Younger siblings may view their older troubled teen sibling getting attention from their parents and others in the family. This can lead to them feeling neglected and even acting out at school or within the home. Children who may feel that their parents are favoring a sibling, and may even feel unloved as a result, do have an increased risk of using drugs.
This can be a concern that impacts generations for many years to come. It also doesn’t rely on any socioeconomic constraints. Addiction can become a reality whether the family is exceptionally wealthy or live below the poverty line. Addiction does not discriminate based on geographic location and the bank balance of the family.
What is the best way to deal with addiction within your family?
While you are in the depths of addiction within your family, it can feel almost impossible to imagine a life that looks different. However, the good news is that it is possible to overcome the impact of addiction and alcoholism as a family. Best of all, no one in your family needs to struggle through the detrimental effects that come from addiction.
But just what can you do, and what tools are available to your family?
Get support, and get help through addiction and recovery programs, family and individual therapy, and support groups.
Don’t play the blame game. This can be easy to do when a younger sibling starts to mimic an older sibling’s behavior. Now is not the time to judge, take a hard line, or leave your troubled teens feeling alone with their struggles.
Recovering from addiction is a family effort
There is so much that can be said about the connection between family and addiction. However, if there is one takeaway, it should be that recovering from an addiction is much more likely to be successful with the support of family members.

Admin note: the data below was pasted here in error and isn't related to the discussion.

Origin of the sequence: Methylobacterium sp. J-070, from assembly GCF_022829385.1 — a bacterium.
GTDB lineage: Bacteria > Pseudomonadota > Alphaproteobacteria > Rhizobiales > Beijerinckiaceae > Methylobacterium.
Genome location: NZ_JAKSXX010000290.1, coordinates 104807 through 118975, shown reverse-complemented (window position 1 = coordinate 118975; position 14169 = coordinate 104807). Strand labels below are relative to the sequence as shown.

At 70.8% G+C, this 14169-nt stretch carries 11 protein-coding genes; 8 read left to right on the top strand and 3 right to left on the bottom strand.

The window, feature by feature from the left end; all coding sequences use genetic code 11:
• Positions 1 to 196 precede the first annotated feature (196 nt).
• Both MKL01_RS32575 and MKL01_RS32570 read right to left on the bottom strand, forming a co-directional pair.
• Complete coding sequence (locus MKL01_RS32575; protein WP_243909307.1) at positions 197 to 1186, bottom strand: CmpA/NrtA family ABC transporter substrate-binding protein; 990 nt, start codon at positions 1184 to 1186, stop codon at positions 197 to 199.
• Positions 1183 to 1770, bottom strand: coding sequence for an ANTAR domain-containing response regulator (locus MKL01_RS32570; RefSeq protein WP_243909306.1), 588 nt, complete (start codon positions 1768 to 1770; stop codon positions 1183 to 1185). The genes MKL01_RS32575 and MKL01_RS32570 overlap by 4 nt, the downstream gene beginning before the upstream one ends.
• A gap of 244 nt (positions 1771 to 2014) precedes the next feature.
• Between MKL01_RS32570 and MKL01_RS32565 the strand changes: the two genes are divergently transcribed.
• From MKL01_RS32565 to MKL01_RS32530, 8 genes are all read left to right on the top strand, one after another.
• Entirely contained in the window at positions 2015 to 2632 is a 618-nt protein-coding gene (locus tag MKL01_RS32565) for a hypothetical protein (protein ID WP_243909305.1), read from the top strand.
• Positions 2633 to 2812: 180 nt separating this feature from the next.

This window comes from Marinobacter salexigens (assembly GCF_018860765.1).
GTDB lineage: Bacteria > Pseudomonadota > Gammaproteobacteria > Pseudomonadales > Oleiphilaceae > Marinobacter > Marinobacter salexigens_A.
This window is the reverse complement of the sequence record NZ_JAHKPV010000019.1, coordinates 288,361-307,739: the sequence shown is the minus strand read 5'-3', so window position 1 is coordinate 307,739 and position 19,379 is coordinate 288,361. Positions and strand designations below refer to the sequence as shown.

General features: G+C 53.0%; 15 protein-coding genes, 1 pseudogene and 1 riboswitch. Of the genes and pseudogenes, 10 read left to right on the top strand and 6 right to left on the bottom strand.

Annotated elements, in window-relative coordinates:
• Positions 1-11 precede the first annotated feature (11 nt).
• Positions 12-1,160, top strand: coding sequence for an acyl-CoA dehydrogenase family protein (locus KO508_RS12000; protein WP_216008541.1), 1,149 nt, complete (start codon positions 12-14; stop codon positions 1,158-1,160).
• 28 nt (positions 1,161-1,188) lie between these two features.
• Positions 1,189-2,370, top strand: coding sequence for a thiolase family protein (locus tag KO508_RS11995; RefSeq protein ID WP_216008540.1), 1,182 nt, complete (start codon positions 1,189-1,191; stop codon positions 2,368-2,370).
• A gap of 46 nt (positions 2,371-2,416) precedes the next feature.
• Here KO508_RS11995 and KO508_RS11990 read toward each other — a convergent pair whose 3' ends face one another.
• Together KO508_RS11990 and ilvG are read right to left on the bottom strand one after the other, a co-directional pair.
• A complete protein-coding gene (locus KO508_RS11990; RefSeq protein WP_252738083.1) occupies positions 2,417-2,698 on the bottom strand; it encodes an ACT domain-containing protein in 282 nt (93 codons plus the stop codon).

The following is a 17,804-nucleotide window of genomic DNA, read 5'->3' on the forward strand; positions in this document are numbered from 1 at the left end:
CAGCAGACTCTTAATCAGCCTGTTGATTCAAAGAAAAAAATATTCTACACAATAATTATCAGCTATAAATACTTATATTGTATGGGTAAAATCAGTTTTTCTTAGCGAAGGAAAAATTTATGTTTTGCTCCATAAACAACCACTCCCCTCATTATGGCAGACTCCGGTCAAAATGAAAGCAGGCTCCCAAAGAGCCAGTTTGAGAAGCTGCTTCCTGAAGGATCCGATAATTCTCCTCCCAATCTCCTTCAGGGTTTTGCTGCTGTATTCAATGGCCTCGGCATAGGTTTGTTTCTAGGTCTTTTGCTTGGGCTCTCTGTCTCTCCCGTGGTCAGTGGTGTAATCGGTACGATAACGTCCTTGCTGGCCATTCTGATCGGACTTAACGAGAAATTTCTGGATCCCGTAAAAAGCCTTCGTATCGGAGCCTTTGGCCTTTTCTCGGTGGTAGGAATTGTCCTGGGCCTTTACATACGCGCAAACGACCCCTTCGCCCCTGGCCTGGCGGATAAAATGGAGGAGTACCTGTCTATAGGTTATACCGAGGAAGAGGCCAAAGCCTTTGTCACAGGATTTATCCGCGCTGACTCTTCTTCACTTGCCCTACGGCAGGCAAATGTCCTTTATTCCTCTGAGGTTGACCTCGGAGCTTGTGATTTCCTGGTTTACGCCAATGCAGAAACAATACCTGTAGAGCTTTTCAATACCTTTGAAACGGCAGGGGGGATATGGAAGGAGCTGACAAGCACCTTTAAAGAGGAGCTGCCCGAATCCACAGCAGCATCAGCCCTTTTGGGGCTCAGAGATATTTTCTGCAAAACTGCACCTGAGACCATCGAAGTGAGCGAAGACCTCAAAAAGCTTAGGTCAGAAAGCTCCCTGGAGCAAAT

There is undoubtedly an intersection between addiction and family history. But remember that it is not all about your genetics. Some children who see their older sibling or another family using drugs may adjust without issue. Children learn behaviors by observing, but they can also learn to resist the temptation to turn to drugs and other unhealthy coping mechanisms.
Helping your troubled teen through addiction can be challenging. It can be even more challenging when your other children start to display signs of substance abuse or addiction. Working together, as a family, to identify areas of concern can assure you of greater success. Addiction is a family problem, which means that recovery should be faced together as a family.
If your teen struggles with addiction, getting the right treatment and supportive environment can help set them on the path to recovery. At Help Your Teen Now, we provide guidance that can help your family determine the right residential treatment center to meet your teenager’s needs. Licensed medical professionals will provide support to your entire family, including siblings that may be struggling.
Reach out to learn more about the solutions that can help to meet the needs of your whole family, starting with troubled teens.